Choices of long-haul flights have typically been decisive factors in "The Amazing Race", making differences of hours compared to mere minutes saved by bribing or imploring taxistas to drive more recklessly, or by completing tasks more quickly. But even if the racers were free to choose their flights, would the show's sponsors at Expedia.com find the best ones? No.
It's not just Expedia.com. I also checked Orbitz.com and Travelocity.com, using a sample date of 13 January 2005. (You can't check flights for past dates on any of these Web sites, but the schedules are essentially unchanged except that United has shifted its gateway for the Buenos Aires/Montevideo flight from Miami to Washington Dulles Airport, and Aero Continente has discontinued its Lima - Buenos Aires service, leaving only LAN Peru with an overnight flight.)
None of these three largest Internet travel agencies lists the fastest and most direct flights at all. Even if I ask for the earliest possible arrival and for all possible alternatives, and specify that I'm willing to use a combination of multiple airlines, none of them list any flights on this date arriving earlier than noon (Varig, via São Paulo). On some other dates, they find the Santiago connections arriving at 9:50 a.m., but none find the interline connections via Lima and Buenos Aires to LAN Peru (or Aero Continente ) and Aerolineas Argentinas that leave at 12:35 p.m. and arrive at 9:05 a.m.
So how did I find these flights? I looked in the Sabre computerized reservation system, one of the four such CRS's used by travel agents.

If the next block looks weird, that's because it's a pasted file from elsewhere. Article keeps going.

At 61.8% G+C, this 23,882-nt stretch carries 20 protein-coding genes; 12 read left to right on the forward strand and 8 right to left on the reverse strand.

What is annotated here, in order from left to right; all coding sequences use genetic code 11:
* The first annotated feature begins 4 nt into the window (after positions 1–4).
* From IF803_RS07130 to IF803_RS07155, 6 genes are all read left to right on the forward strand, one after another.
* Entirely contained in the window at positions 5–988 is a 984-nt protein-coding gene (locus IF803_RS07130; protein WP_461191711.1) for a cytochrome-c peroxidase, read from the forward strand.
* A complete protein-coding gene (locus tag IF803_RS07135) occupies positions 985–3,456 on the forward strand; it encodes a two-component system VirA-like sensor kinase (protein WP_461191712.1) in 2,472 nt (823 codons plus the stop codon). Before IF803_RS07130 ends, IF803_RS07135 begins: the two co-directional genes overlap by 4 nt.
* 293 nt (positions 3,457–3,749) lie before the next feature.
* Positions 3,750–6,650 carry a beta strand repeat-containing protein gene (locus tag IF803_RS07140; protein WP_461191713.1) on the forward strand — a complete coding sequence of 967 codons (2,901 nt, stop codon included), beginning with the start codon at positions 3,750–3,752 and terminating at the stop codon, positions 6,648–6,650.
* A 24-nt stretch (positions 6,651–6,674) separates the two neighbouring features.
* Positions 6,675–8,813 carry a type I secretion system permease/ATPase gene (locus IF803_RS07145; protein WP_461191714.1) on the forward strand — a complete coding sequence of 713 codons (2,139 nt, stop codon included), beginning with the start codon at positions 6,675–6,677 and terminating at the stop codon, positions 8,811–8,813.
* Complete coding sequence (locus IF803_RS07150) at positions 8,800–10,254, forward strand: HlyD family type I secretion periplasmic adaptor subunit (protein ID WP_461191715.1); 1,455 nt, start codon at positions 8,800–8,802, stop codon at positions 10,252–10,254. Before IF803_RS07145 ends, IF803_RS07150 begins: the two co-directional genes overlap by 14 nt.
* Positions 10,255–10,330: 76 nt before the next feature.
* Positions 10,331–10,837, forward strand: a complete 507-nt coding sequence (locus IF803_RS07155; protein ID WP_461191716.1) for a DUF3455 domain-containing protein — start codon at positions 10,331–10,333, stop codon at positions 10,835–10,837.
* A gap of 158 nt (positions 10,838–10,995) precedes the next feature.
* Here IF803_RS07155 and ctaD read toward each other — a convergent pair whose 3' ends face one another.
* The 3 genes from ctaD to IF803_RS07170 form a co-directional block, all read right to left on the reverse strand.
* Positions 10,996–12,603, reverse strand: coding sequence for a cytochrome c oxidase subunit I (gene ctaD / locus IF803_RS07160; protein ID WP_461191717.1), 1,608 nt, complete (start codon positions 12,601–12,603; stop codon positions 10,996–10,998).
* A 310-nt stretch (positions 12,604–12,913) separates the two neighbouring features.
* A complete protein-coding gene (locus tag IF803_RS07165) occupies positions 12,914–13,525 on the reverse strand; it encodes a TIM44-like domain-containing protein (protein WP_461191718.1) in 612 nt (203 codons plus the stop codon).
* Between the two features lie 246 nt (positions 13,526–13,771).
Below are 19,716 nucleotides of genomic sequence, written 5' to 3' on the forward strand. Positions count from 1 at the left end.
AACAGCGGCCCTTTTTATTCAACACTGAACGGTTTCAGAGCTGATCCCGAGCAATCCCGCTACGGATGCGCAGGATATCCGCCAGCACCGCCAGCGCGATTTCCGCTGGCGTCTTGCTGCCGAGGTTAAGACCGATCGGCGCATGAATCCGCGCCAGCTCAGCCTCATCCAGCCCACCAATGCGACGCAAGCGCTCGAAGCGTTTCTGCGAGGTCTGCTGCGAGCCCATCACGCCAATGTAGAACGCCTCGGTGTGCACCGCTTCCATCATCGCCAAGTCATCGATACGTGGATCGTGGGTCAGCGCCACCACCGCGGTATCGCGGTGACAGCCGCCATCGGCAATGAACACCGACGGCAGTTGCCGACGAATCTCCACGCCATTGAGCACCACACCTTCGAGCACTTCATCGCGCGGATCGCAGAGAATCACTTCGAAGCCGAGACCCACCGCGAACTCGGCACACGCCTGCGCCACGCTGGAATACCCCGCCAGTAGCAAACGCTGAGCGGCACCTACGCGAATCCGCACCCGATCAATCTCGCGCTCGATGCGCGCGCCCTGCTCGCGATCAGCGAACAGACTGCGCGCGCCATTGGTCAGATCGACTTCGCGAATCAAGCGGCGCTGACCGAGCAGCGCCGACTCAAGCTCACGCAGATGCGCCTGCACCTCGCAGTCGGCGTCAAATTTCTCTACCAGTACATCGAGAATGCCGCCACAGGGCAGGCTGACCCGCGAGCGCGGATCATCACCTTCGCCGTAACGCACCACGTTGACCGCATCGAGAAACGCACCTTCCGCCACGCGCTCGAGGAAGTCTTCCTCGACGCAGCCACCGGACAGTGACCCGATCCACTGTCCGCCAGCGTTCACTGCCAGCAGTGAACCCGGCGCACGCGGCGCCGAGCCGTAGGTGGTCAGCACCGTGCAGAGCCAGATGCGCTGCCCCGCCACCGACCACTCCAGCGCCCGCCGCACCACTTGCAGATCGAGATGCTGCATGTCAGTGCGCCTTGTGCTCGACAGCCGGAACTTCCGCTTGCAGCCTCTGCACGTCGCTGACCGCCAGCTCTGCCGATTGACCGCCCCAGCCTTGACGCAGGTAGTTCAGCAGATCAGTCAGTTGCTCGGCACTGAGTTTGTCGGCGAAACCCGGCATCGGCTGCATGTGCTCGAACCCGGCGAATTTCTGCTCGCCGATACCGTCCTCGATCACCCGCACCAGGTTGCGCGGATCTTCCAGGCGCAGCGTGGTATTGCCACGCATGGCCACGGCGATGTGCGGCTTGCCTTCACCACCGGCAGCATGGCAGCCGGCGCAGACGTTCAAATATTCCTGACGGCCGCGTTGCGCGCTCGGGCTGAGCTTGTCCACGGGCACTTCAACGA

Savvy travellers are probably saying, "But doesn't the same company (Sabre Holdings) own both the Sabre CRS and Travelocity.com?" Yes, it does. But they provide different information to consumers on their Travelocity.com Web site than they do to travel agencies.
Why? Government regulation, or the lack thereof.
The CRS's were all originally developed and owned by individual airlines. After airline routes and fares were deregulated in the USA in 1978, there were repeated consumer and travel agent complaints that the airlines that owned the CRS's were using their oligopoly power to bias CRS displays against competing airlines, in restraint of trade. As a result, CRS regulations were adopted in the USA, Canada, and the European Union requiring the CRS's to provide travel agents with unbiased displays and rankings of flights on the basis of trip duration, price, arrival or departure time, or whatever other criteria a travel agent specifies in their query.
None of the big four global CRS's are owned by airlines any more, but they remain an oligopoly, and these regulations remain in force -- for the time being -- to ensure consumers access to competitive information. CRS's can't sell positioning or ranking in responses to travel agent queries.
When the CRS regulations were adopted, the World Wide Web didn't exist yet, and there was no way for CRS's to provide information directly to travellers. In the absence of regulations, retail travel agencies and Web sites -- including those like Travelocity.com that are owned by the CRS's -- are free to filter, rearrange, or sell positioning on their displays. And they do.